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Yet another testing utility.


(require-extension test)
(test 4 (+ 2 2))


This is designed to be as simple and friendly as possible.

[syntax] (test [<name>] <expected-value> <expression>)

The basic test interface; really all you need to use. It will catch errors and print informative failure messages, including the name (which defaults to an abbreviated form of the test expression), the source, and the line number information of the failed expression. Equality is checked with EQUAL?, unless the expected value is inexact, in which case it checks to be sure the percentage difference between the result and expected value fall within the TEST-EPSILON parameter of each other. This is because it almost never makes sense to test inexact numbers with EQUAL? or =, and usually you'll want a single epsilon throughout a range of tests.

[syntax] (test-assert [<name>] <expression>)
[syntax] (test-error [<name>] <expression>)

Convenience wrappers around test. test-assert asserts that the expression is non-false; test-error asserts that the expression results in an error.

[syntax] (test-begin [<name>])
[syntax] (test-end [<name>])

Test group reporting, including elapsed time and pass percentages, can be achieved using

 (test-begin [<name>])
 (test ...)
 (test-end [<name>])

where the group name is optional in either case.

[syntax] (test-group <name> ...)

You can group tests in a single lexical scope (and also establish nested groups) with the test-group macro:

 (test-group <name>
   (test ...)

The name for test-group is not optional.

[procedure] (test-exit [<failure-exit-code>])

As a convenience there is a test-exit procedure, which exits the process with a status of 0 if all tests in all groups have passed, and with an optional numeric status (defaulting to 1), if there have been any failures or errors.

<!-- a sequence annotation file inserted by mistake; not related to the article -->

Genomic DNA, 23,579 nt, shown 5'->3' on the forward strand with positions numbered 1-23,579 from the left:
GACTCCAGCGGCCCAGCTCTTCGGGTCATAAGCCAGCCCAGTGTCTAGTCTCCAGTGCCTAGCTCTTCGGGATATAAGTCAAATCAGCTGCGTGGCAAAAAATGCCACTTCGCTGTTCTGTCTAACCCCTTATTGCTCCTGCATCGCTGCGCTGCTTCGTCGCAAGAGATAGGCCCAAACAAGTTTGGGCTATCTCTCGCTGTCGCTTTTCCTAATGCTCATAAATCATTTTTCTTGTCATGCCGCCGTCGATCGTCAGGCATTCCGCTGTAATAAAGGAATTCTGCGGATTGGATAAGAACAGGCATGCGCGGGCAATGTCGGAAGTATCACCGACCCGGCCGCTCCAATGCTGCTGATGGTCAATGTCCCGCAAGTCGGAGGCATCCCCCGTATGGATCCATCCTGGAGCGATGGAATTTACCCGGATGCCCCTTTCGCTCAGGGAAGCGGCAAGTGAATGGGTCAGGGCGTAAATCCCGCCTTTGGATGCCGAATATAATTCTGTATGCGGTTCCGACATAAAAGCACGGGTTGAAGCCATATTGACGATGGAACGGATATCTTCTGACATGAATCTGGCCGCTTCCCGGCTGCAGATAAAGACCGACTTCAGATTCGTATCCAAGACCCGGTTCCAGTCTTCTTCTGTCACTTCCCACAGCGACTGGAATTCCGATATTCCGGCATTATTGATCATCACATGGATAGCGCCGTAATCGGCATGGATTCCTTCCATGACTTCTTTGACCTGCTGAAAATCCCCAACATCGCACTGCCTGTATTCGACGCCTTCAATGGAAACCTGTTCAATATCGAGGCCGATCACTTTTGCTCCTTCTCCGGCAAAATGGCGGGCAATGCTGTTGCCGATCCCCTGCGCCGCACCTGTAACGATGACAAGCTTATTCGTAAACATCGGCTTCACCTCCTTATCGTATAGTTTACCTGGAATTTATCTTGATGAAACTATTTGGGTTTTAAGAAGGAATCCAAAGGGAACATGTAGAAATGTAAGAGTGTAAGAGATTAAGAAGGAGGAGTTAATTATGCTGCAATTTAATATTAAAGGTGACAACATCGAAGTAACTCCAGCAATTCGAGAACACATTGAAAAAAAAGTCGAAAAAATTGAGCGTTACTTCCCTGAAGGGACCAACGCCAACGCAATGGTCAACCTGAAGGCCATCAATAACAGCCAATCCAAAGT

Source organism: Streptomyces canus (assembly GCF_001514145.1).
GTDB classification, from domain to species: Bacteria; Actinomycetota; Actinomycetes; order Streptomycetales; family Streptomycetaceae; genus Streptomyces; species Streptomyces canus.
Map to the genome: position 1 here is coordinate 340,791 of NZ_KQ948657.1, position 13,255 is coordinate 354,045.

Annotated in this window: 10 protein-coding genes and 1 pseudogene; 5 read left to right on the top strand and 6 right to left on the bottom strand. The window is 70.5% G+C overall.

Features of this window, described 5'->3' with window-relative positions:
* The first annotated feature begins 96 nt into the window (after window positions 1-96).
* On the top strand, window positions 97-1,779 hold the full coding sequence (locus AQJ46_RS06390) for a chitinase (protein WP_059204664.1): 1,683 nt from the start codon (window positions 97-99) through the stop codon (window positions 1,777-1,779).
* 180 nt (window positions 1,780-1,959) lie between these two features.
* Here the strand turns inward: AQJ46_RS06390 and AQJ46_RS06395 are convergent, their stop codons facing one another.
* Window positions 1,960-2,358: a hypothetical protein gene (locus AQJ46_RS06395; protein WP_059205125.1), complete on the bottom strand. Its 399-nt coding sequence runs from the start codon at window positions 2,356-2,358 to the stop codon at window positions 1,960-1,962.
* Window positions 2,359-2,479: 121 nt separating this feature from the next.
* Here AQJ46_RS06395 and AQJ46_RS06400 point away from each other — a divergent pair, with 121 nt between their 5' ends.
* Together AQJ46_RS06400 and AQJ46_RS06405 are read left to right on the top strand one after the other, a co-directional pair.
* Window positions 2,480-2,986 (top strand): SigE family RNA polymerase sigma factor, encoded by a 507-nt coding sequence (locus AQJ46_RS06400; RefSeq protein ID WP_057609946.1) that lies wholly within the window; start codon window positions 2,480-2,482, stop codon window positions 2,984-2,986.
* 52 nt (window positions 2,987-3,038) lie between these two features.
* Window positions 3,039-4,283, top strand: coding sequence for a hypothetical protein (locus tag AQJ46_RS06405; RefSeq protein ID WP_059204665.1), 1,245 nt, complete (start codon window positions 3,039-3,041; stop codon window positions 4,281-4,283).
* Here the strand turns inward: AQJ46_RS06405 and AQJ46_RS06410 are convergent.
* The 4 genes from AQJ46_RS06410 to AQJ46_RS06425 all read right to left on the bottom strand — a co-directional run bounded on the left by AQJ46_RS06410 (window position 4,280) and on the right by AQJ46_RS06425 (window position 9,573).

All other aspects of testing are controlled by parameters.

[parameter] current-test-verbosity

Default to #t, prints full diagnostics for failures

[parameter] current-test-epsilon

Percentage difference allowed for inexact comparisons

[parameter] current-test-comparator


[parameter] current-test-filters

List of predicates to filter (not run) tests

[parameter] current-test-group-filters

List of predicates to filter entire test groups

[parameter] current-test-applier
[parameter] current-test-handler
[parameter] current-test-skipper
[parameter] current-test-group-reporter

These parameters can be used to override the reporting behavior, for example if you wanted a GUI interface instead of the default textual reporting.


Often you'll be working on a change or new feature, and while the code is changing the test suite remains relatively constant. However, it's a pain to recompile the test suite every time, and to re-run the entire suite when just working on one area, or even when you just want to run a single test by name.

The parameters allow filtering, but it can be a pain to setup an interface to this or to recompile with different settings. So for easy use, by default the parameters can be initialized from environment variables.

CURRENT-TEST-FILTERS can be set by the environment variables TEST_FILTER, a regexp which test names must match to be run, and TEST_REMOVE, a regexp of tests not to run. For example, if you have your test suite in the file test-foo.scm, compiled to test-foo, and you only want to run the test named "test-foo-with-bells-on," you could do so with

 $ TEST_FILTER=bells-on ./test-foo

The test name defaults to the source expression, which can also be handy for quick filtering. For instance, if in the same test suite you knew that you had broken the "flurble" data structure, you could filter out all tests using it with

 $ TEST_REMOVE=flurble- ./test-foo

For more structured filtering you can also filter by group. The CURRENT-TEST-GROUP-FILTERS parameter can be initialized with the TEST_GROUP_FILTER and TEST_GROUP_REMOVE environment variables in the same way as above.

You can also default the CURRENT-TEST-VERBOSITY parameter to #f by setting the TEST_QUIET environment variable.

test tries to automatically determine if your terminal supports ANSI colors and uses them (sparingly, mostly so that failures and errors stand out). You can force this on or off by setting the environment variable TEST_USE_ANSI variable to 0 or 1.




Alex Shinn


added regex dependency
Port to hygienic chicken [Peter Bex]
fix for dynamic test names w/o syntax-rules [Peter Bex]
adding several TERM settings to those recognized as ANSI
fixing spurious warning in nested groups
time reporting was off
minor bugfixes
minor bugfixes
initial release